The time is past when any Informed person is
likely to claim that he knows instinctively what is
healthful and what Is not healthful in the way of
There are still some women who believe, how
ever. that they know instinctively what is best in,
the way of food and training for the child.
While it is true that many lower animals seem
to recognize Instinctively the necessity of various
food substances to keep them in health, it has been
well established by scientific feeding experiments,
that application of human intelligence to feeduig
animals results in better nutrition even for them.
If you are really serious about the best nutrition
of your children, you will do well, therefore, to In
form yourself about the basic facts of diet and to
feed your children according to the knowledge al
ready developed.
ft ft ft
It has been proved by controlled experiments
that It Is possible with the right kind of feeding to
develop children who are better physically in every
Some years ago children in Puerto Rico were ob
served to suffer little with rickets, because it was
their habit to play outdoors in the .sunlight with very
little clothing on their bodies. In this way they de
veloped enough vitamin D in their bodies to prevent
that disorder.
These children did. however, suffer from malnutri
tion of a severe degree, simply because they did not
get enough of the right kinds of food.
Children in the United States, in most rases, do
net. get enough vitamin D because, particularly in
our large cities, hardly enough sunlight comes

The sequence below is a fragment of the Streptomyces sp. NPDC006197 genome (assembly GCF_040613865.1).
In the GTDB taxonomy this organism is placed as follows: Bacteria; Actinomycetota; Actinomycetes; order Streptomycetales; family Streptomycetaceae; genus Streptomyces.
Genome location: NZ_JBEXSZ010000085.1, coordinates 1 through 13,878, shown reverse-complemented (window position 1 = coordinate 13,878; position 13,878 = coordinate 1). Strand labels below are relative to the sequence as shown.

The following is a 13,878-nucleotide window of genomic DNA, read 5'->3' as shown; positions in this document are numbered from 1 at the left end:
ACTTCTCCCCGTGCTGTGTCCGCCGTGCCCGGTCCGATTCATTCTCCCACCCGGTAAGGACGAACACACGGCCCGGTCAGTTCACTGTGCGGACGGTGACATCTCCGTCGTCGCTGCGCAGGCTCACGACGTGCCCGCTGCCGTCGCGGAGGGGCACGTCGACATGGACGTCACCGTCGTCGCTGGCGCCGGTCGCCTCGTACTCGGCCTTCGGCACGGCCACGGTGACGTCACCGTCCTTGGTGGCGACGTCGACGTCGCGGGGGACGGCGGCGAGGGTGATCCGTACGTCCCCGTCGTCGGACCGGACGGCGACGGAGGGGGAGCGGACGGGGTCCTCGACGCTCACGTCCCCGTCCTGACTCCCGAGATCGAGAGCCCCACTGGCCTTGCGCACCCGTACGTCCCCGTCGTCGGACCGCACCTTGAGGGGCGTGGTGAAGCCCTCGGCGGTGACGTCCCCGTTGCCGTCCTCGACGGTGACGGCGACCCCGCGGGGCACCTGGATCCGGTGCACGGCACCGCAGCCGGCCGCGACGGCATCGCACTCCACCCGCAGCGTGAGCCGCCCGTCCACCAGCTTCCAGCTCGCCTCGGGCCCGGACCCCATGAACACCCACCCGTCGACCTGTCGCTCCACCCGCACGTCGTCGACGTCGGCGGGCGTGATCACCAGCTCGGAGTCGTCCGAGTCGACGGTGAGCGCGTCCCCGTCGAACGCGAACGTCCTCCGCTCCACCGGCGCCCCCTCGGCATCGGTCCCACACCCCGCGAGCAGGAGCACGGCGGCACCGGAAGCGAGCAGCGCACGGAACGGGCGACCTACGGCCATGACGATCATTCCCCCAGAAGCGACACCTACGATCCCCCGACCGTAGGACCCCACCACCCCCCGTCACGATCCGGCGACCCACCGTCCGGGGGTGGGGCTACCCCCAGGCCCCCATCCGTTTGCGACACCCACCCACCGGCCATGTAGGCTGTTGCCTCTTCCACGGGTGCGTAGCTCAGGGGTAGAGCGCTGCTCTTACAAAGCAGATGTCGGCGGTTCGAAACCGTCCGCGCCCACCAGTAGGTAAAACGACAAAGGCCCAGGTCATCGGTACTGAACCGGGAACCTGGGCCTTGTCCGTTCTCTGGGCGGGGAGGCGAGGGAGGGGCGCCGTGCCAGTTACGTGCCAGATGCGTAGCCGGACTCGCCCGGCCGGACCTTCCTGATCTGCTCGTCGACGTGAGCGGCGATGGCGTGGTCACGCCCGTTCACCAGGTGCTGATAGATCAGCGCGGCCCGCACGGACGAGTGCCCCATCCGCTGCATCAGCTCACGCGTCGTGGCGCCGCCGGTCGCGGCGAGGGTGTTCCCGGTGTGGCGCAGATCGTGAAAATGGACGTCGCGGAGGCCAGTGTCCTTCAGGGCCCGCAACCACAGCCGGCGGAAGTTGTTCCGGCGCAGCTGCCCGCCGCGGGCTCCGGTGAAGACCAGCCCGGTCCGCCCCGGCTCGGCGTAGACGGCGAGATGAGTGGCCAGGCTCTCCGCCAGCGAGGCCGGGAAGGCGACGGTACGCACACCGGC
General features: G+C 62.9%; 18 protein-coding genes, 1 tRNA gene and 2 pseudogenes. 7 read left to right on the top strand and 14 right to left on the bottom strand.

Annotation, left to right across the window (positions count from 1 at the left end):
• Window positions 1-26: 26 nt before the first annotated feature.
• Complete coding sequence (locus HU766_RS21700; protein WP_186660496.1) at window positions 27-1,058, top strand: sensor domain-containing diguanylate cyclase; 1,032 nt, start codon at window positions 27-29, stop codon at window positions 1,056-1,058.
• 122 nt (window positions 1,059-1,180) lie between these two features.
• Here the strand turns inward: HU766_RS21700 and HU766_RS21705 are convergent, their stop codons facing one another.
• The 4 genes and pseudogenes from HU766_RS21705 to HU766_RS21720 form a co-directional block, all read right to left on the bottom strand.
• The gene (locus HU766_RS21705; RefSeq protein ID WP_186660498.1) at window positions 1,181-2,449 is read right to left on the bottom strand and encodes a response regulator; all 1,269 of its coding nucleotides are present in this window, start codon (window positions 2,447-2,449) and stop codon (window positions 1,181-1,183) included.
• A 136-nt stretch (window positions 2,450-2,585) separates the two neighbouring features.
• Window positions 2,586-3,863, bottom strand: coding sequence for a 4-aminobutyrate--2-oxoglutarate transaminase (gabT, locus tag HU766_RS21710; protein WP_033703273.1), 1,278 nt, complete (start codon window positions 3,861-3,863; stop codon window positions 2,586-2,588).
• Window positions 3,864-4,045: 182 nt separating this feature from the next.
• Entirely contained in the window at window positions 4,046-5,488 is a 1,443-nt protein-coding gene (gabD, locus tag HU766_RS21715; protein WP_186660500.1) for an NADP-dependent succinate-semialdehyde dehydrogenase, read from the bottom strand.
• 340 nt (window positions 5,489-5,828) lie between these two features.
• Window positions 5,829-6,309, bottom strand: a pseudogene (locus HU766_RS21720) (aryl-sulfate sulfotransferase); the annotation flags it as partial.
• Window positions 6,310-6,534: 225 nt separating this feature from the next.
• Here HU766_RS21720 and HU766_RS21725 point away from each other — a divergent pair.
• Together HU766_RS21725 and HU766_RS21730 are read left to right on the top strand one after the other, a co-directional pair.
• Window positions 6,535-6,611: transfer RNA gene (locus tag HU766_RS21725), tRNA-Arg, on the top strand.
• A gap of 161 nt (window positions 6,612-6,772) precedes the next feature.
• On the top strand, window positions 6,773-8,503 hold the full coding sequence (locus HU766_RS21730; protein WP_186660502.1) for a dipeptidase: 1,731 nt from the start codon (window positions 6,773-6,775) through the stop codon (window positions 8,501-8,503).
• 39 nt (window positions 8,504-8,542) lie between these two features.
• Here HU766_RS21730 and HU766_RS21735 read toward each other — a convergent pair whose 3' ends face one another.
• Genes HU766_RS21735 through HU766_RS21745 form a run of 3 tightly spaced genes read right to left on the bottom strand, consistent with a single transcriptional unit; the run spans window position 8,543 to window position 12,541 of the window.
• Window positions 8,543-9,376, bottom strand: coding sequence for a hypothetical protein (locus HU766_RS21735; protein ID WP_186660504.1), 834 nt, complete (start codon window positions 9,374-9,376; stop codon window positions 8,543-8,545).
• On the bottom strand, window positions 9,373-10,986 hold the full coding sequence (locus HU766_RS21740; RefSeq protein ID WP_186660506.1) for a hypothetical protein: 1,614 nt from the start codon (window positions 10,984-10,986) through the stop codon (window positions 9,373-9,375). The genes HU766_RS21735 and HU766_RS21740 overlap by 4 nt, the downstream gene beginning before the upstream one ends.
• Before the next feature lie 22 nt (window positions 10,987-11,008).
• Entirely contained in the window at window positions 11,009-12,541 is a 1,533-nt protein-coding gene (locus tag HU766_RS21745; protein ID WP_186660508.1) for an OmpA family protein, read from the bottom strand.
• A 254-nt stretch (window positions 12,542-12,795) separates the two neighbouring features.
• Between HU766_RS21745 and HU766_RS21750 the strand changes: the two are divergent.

through the smoke screen to permit them to develop
the vitamin in their own bodies.
It. therefore, becomes necessary in this country to
give children vitamin D In the form of cod liver oil,
cod liver oil extracts, or irradiated milk, and also
to make certain that their diets contain enough cal
cium to take cart of the growth of bones and teeth.
• * *
Another interesting substance about which we
have learned much lately is iron. The administra
tion of iron was found helpful in curing infants of
anemia, and at the same time these children suf
fered a great deal less from infections of nose and
throat and disturbances of the stomach.
Eggs are a good source of iron. Liver is also a
good source, but milk, which forms the basis of most
infant diets, does not contain much iron.
A diet which gives the growing child the right
substances must have a considerable amount of
milk, certainly from a pint to a quart dally; at least
a pound of well-assorted vegetables, and also a pound
of such fruits as tomatoes, oranges, bananas and
apples, or dried fruits.
It should also provide cereals, some meat, fat and
sugar, and a little cod liver oil as an extra protec
If a new public inquiry into the films Is inaugur
ated. people who consider sex sinful of itself must
be excluded like other lunatics.—George Bernard
Shaw, famous dramatist.
The masses of workers in factory, .mill, and mine
are regimented to a degree unknown to any pre
vious society.—Dr. Lewis Lorwin, economist
Acting is a portrayal of life, and certainly the best
and quickest way to get the knowledge of it is in
matrimony —Virginia Bruce, movie actress.
My advice to young painters is to remember that
nothing is denied to well-directed labor —Frank O.
Salisbury. British artist.
The only good book, in my opinion, is an honest
book, and no book. I am sure, can be honest and
wholly bad.—Vardis Fisher, author.
SCOTT’S SCRAPBOOK - . .. - - By R. J. Scott
Cop) i i«M. IM'i. »>r Conti*1 Pic»» A toe.
t For 14 Years
:onCRESS ^
•• »•
feeT <o keep-Them
^A<iN< 'tit *IR
1ih -The
mint :lmTle.
oh Sunday
Behind the
Capital and world §o«aip. avaau
id per»f lalitlea. in and Jut 01
the news, written Of a group at
earless and lnlcrmeo newspaper
lien or Washington and New
York. This column is puousma